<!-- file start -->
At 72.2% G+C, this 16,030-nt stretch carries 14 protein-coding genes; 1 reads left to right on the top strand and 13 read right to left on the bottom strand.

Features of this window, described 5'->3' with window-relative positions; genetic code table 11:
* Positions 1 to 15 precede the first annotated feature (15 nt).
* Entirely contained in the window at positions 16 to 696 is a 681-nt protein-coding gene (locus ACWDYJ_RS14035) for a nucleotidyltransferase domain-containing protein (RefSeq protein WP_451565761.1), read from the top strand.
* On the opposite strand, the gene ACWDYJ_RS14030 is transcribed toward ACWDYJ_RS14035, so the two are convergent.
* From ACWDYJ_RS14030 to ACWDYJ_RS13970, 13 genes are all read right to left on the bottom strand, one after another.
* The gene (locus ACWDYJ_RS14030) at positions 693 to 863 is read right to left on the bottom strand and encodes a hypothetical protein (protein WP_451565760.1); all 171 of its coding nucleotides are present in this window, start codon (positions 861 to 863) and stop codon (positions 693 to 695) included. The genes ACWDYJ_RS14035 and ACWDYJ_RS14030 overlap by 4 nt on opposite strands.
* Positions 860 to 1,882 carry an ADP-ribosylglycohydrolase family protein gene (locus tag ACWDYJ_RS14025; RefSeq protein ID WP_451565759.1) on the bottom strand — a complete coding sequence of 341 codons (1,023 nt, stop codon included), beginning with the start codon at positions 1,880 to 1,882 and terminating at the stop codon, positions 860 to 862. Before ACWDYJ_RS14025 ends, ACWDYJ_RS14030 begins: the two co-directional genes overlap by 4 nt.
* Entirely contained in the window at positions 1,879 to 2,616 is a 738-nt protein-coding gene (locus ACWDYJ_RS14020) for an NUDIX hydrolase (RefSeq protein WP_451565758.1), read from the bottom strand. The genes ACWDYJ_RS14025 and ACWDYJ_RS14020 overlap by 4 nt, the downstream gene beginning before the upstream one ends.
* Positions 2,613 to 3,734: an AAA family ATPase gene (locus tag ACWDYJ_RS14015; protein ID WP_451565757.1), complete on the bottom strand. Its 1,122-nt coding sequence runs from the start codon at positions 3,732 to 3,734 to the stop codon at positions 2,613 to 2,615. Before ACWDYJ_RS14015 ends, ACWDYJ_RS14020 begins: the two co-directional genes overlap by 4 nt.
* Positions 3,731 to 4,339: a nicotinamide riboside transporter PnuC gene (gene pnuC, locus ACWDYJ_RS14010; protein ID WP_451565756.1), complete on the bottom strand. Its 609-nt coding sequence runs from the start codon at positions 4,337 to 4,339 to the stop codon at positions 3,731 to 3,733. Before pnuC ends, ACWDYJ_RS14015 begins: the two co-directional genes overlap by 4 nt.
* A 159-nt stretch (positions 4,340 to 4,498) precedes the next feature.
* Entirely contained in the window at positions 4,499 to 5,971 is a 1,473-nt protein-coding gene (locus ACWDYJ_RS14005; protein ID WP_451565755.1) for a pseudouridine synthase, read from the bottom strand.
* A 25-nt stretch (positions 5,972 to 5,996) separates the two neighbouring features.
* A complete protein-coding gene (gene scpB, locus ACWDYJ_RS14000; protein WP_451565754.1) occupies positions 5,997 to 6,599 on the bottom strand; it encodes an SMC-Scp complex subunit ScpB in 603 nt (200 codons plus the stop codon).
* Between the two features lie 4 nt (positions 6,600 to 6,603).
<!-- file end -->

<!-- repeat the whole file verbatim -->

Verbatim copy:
At 72.2% G+C, this 16,030-nt stretch carries 14 protein-coding genes; 1 reads left to right on the top strand and 13 read right to left on the bottom strand.

Features of this window, described 5'->3' with window-relative positions; genetic code table 11:
* Positions 1 to 15 precede the first annotated feature (15 nt).
* Entirely contained in the window at positions 16 to 696 is a 681-nt protein-coding gene (locus ACWDYJ_RS14035) for a nucleotidyltransferase domain-containing protein (RefSeq protein WP_451565761.1), read from the top strand.
* On the opposite strand, the gene ACWDYJ_RS14030 is transcribed toward ACWDYJ_RS14035, so the two are convergent.
* From ACWDYJ_RS14030 to ACWDYJ_RS13970, 13 genes are all read right to left on the bottom strand, one after another.
* The gene (locus ACWDYJ_RS14030) at positions 693 to 863 is read right to left on the bottom strand and encodes a hypothetical protein (protein WP_451565760.1); all 171 of its coding nucleotides are present in this window, start codon (positions 861 to 863) and stop codon (positions 693 to 695) included. The genes ACWDYJ_RS14035 and ACWDYJ_RS14030 overlap by 4 nt on opposite strands.
* Positions 860 to 1,882 carry an ADP-ribosylglycohydrolase family protein gene (locus tag ACWDYJ_RS14025; RefSeq protein ID WP_451565759.1) on the bottom strand — a complete coding sequence of 341 codons (1,023 nt, stop codon included), beginning with the start codon at positions 1,880 to 1,882 and terminating at the stop codon, positions 860 to 862. Before ACWDYJ_RS14025 ends, ACWDYJ_RS14030 begins: the two co-directional genes overlap by 4 nt.
* Entirely contained in the window at positions 1,879 to 2,616 is a 738-nt protein-coding gene (locus ACWDYJ_RS14020) for an NUDIX hydrolase (RefSeq protein WP_451565758.1), read from the bottom strand. The genes ACWDYJ_RS14025 and ACWDYJ_RS14020 overlap by 4 nt, the downstream gene beginning before the upstream one ends.
* Positions 2,613 to 3,734: an AAA family ATPase gene (locus tag ACWDYJ_RS14015; protein ID WP_451565757.1), complete on the bottom strand. Its 1,122-nt coding sequence runs from the start codon at positions 3,732 to 3,734 to the stop codon at positions 2,613 to 2,615. Before ACWDYJ_RS14015 ends, ACWDYJ_RS14020 begins: the two co-directional genes overlap by 4 nt.
* Positions 3,731 to 4,339: a nicotinamide riboside transporter PnuC gene (gene pnuC, locus ACWDYJ_RS14010; protein ID WP_451565756.1), complete on the bottom strand. Its 609-nt coding sequence runs from the start codon at positions 4,337 to 4,339 to the stop codon at positions 3,731 to 3,733. Before pnuC ends, ACWDYJ_RS14015 begins: the two co-directional genes overlap by 4 nt.
* A 159-nt stretch (positions 4,340 to 4,498) precedes the next feature.
* Entirely contained in the window at positions 4,499 to 5,971 is a 1,473-nt protein-coding gene (locus ACWDYJ_RS14005; protein ID WP_451565755.1) for a pseudouridine synthase, read from the bottom strand.
* A 25-nt stretch (positions 5,972 to 5,996) separates the two neighbouring features.
* A complete protein-coding gene (gene scpB, locus ACWDYJ_RS14000; protein WP_451565754.1) occupies positions 5,997 to 6,599 on the bottom strand; it encodes an SMC-Scp complex subunit ScpB in 603 nt (200 codons plus the stop codon).
* Between the two features lie 4 nt (positions 6,600 to 6,603).